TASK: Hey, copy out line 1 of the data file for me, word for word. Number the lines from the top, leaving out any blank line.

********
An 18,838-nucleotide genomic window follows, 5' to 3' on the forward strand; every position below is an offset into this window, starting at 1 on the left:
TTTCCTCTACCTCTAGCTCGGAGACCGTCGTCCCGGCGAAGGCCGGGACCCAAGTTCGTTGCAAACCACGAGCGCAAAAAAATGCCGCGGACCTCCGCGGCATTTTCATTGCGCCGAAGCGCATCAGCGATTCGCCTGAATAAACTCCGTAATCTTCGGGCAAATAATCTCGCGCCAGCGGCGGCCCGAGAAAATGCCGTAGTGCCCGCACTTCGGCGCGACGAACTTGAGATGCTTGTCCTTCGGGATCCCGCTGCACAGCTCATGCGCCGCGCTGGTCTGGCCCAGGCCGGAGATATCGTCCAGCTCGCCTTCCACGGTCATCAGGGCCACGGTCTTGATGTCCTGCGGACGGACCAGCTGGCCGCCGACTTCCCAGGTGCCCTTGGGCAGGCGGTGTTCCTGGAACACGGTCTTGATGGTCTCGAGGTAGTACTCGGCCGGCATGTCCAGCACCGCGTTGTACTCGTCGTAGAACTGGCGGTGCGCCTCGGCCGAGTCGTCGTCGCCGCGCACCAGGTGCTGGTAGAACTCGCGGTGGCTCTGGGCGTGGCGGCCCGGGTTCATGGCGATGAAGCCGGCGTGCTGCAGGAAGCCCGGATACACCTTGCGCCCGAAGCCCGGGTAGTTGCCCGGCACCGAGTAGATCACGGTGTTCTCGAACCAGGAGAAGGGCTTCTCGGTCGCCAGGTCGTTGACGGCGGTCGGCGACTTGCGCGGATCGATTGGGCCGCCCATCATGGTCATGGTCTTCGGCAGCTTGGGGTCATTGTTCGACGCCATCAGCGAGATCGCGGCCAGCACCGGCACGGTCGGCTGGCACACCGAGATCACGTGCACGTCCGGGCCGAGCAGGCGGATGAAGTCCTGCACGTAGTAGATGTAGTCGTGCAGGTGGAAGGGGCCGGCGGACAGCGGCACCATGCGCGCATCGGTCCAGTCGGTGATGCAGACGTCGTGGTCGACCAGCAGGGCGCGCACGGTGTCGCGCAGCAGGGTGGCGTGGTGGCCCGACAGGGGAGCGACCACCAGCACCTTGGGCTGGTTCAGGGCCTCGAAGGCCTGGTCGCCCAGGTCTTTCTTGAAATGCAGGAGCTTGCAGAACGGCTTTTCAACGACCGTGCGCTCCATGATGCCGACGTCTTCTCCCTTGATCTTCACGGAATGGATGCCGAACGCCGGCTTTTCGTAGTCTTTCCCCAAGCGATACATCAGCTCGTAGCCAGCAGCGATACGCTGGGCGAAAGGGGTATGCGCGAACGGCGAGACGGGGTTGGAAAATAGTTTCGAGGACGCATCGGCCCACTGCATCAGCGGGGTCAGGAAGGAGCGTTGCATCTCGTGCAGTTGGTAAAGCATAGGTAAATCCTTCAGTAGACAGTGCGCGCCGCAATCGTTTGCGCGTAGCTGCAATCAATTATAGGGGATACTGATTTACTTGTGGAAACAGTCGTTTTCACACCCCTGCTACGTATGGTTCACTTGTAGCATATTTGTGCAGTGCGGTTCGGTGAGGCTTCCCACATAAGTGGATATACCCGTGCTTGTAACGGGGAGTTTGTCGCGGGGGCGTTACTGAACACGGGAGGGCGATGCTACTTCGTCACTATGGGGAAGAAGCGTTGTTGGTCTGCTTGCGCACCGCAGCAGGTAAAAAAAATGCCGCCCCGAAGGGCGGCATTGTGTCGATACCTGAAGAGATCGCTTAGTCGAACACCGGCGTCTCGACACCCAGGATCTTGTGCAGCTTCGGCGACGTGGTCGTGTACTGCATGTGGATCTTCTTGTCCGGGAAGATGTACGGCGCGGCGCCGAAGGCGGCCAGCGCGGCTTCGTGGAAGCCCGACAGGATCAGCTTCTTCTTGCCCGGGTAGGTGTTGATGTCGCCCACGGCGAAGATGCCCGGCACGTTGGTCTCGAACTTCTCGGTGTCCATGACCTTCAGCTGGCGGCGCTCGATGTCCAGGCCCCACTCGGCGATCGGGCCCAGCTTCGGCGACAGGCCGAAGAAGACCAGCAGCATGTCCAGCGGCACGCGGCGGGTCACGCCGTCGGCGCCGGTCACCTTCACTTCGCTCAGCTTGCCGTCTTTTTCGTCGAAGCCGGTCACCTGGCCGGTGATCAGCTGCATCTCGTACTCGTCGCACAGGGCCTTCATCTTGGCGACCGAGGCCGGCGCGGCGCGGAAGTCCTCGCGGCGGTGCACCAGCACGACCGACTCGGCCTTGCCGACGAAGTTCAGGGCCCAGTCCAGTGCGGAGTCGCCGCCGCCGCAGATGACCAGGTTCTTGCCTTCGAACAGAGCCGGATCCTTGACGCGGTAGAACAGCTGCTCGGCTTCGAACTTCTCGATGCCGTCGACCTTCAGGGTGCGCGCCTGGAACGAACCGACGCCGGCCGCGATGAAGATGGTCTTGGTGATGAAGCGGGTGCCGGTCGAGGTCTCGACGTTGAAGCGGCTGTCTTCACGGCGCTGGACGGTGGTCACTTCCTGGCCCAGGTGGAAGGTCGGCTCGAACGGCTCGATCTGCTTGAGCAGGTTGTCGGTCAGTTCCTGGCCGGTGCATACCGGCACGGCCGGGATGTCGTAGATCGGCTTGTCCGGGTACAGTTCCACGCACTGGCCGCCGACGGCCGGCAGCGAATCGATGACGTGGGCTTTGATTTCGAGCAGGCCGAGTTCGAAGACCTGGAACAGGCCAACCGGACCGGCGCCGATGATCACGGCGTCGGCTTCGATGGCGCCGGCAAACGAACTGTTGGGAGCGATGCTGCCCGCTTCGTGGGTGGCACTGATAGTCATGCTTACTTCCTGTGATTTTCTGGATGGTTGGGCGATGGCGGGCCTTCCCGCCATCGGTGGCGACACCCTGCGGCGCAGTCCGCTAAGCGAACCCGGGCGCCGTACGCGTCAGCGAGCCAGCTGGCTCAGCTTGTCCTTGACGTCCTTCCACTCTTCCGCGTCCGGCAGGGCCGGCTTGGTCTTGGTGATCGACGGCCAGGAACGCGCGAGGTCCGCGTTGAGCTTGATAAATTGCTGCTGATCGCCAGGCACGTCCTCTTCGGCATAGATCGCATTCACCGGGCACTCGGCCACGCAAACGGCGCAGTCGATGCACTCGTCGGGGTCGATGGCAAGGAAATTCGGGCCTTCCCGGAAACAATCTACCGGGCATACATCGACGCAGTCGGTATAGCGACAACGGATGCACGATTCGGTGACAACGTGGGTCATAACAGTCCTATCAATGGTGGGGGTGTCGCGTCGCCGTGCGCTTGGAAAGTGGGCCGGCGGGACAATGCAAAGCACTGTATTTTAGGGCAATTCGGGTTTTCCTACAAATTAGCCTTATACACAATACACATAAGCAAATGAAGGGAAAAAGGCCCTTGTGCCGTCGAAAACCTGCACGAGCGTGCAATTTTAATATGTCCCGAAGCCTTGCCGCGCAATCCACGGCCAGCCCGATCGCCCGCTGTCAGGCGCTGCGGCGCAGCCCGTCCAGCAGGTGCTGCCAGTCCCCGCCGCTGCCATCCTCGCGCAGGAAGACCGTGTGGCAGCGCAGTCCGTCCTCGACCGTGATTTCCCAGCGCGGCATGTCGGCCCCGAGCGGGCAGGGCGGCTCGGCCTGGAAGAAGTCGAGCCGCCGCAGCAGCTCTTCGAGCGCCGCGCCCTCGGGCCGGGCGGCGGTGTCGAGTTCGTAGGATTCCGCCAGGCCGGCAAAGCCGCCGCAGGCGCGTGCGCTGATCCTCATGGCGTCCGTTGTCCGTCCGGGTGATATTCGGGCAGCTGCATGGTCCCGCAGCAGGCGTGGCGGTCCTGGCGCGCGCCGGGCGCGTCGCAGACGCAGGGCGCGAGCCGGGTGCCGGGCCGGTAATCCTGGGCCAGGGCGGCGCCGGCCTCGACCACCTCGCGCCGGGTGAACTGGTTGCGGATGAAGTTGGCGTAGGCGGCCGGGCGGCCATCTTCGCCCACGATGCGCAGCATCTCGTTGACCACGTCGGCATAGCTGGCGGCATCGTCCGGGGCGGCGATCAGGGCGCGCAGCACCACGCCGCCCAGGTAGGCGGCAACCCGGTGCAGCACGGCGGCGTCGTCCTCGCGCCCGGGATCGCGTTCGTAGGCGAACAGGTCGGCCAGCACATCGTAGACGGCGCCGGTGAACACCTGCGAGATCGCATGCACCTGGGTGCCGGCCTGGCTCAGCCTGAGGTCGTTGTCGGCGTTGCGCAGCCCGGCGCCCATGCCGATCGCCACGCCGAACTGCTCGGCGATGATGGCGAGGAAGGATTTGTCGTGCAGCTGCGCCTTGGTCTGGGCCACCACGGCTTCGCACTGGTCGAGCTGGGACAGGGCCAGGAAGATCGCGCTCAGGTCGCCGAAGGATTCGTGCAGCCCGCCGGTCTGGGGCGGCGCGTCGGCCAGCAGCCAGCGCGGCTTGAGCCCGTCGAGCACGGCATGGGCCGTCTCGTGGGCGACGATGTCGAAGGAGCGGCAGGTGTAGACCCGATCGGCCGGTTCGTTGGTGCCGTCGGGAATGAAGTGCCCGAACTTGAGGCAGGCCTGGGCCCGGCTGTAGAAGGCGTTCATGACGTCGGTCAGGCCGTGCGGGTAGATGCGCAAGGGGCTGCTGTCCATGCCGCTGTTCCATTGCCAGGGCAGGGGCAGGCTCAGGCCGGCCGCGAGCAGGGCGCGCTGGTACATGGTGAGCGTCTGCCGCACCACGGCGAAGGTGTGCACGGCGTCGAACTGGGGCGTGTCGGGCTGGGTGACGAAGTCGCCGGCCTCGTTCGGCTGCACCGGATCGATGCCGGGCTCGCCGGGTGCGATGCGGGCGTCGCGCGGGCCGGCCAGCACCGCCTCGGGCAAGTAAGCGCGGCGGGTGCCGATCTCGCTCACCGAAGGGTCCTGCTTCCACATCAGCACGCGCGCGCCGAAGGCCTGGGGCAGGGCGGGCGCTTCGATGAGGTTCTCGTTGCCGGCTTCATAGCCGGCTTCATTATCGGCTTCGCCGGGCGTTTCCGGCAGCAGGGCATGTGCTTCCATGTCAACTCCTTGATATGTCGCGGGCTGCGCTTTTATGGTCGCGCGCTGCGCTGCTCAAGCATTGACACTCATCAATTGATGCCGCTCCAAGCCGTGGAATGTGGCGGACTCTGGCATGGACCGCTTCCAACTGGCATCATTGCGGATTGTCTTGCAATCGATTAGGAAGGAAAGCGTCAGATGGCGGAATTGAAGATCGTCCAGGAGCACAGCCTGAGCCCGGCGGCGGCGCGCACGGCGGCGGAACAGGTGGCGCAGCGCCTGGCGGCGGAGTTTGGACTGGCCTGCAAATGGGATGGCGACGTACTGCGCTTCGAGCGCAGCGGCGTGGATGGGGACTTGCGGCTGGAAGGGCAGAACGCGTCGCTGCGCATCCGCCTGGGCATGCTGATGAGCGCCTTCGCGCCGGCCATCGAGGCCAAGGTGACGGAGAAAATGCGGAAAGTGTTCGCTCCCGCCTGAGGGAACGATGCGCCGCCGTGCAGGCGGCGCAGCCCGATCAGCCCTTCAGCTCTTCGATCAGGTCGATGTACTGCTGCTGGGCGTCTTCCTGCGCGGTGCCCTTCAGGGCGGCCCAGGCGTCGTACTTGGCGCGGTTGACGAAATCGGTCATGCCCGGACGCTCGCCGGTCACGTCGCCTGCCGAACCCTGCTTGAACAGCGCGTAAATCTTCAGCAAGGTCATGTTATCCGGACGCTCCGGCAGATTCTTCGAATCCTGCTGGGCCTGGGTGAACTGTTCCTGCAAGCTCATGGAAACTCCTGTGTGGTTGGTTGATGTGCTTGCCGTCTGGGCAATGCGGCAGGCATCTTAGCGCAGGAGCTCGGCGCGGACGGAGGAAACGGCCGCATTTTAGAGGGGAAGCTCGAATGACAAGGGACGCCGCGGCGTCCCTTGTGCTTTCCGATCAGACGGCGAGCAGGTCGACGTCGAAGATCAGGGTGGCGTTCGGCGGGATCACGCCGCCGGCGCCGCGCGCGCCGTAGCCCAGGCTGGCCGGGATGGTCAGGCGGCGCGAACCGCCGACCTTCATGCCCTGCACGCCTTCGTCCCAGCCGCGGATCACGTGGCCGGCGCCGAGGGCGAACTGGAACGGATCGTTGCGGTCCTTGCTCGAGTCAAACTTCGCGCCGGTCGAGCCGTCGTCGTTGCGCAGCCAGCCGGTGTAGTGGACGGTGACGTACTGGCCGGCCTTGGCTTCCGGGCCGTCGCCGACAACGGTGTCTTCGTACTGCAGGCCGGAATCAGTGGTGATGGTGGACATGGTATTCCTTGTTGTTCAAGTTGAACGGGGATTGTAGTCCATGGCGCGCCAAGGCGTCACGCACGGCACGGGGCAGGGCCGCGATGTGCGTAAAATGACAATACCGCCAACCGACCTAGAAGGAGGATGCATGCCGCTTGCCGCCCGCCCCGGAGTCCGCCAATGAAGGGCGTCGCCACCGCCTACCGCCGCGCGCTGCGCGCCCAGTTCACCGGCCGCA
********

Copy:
An 18,838-nucleotide genomic window follows, 5' to 3' on the forward strand; every position below is an offset into this window, starting at 1 on the left: